London: Murray. Darwin, C. R. (1871). The descent of man.

London: Murray. Millar, D., Millar, I., Millar, J., & Millar, M.

(1996). The Cambridge dictionary of scientists. New York: Cambridge University Press.

WELLS EFFECT. The American psychologist Gary Leroy Wells (1950- ) suggests in the Wells effect that individuals have a reluctance to make judgments of legal liability solely on the basis of "naked" statistical evidence. For example, evidence that is highly reliable (say 80-percent) is sufficient to persuade most people, or to influence their decisions, but "naked" statistical evidence (e.g., evidence having an 80-percent probability) is not sufficient to persuade most people - even though the actual mathematical probability is the same in both instances (i.e., reliable evidence versus statistical evidence). See also DECISION-MAKING THEORIES; EXPECTED UTILITY THEORY; TAXICAB PROBLEM/EFFECT. REFERENCES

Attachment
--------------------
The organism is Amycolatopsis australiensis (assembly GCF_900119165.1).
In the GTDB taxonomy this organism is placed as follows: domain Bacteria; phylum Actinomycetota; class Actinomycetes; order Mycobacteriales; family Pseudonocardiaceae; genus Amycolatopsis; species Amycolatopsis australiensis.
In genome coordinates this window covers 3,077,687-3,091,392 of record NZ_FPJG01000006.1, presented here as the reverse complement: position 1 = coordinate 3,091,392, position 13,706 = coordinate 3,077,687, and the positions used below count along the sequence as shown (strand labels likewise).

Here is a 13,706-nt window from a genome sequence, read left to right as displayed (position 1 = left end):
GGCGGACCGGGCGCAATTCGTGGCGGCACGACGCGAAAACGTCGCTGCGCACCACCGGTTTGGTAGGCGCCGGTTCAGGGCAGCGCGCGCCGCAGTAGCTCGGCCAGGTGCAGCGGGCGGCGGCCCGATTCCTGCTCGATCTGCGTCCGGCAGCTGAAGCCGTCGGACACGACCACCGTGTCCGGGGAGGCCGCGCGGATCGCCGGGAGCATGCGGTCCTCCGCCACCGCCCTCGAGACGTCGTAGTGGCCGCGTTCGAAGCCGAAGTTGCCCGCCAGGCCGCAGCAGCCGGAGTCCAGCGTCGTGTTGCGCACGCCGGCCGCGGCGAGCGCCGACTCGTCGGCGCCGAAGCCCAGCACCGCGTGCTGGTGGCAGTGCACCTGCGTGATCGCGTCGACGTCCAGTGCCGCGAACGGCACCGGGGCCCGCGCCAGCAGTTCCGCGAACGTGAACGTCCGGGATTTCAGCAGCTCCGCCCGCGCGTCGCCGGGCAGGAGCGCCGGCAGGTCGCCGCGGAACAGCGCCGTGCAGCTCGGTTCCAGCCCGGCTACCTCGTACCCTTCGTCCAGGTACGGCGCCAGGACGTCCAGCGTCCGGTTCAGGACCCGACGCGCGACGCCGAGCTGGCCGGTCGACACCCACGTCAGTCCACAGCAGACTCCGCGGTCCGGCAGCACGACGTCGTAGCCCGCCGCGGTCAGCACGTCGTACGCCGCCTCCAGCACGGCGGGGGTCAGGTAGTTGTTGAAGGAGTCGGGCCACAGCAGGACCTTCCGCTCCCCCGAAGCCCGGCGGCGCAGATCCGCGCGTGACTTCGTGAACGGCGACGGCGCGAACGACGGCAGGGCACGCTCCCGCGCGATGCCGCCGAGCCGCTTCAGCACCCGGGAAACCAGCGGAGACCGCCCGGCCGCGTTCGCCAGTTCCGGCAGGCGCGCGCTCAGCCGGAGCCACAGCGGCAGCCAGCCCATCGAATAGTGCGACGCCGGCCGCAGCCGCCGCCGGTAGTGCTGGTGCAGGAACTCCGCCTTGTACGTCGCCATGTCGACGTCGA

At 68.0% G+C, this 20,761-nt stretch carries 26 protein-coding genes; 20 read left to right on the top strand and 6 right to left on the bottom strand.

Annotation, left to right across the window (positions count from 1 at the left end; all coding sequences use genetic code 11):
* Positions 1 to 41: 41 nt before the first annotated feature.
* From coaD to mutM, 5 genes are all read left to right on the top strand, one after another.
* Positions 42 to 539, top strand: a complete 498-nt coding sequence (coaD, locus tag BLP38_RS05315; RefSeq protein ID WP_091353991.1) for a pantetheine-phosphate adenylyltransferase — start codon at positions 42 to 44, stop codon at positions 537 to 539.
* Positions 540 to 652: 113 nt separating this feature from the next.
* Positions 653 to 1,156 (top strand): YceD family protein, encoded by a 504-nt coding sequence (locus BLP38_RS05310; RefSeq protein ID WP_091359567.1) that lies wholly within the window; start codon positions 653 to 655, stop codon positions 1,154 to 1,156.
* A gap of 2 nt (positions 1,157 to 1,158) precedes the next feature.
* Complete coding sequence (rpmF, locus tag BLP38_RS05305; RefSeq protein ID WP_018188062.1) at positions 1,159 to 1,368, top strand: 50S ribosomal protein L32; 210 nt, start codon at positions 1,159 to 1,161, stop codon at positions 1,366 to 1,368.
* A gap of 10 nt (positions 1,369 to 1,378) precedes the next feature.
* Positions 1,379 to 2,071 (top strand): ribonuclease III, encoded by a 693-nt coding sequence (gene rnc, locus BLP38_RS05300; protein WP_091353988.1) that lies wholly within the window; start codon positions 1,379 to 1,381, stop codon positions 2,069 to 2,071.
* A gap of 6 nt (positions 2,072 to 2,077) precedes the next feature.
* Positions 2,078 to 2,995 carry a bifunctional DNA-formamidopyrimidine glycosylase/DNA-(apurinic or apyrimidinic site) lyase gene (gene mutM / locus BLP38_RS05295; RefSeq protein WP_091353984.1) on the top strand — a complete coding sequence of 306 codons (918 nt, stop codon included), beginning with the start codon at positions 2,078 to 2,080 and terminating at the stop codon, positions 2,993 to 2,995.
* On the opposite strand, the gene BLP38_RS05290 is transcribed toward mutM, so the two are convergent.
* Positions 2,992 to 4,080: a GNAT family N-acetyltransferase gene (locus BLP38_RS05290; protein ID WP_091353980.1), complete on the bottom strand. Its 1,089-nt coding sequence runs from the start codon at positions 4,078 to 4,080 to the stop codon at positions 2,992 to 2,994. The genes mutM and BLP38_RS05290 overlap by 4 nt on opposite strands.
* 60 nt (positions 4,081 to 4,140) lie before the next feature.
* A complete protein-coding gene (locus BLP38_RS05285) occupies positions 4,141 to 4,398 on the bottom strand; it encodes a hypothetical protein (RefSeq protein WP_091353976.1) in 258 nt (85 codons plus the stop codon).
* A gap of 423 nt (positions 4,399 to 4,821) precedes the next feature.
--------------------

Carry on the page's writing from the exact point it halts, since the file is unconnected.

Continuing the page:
Wells, G. L. (1978). Applied eyewitness testimony research: system variables and estimator variables. Journal of Personality and Social Psychology, 36, 1546-1557. Wells, G. L. (1984). How adequate is human intuition for judging eyewitness testimony? In G. L. Wells & E. F. Loftus (Eds.), Eyewitness testimony: Psychological perspectives. New York: Cambridge University Press. Wells, G. L. (1993). What do we know about eyewitness identification? American Psychologist, 48, 553-571. Wells, G. L., & Olson, E. A. (2003). Eyewitness testimony. Annual Review of Psychology, 54, 277-295.

Brain Blaster

Brain Blaster

Have you ever been envious of people who seem to have no end of clever ideas, who are able to think quickly in any situation, or who seem to have flawless memories? Could it be that they're just born smarter or quicker than the rest of us? Or are there some secrets that they might know that we don't?

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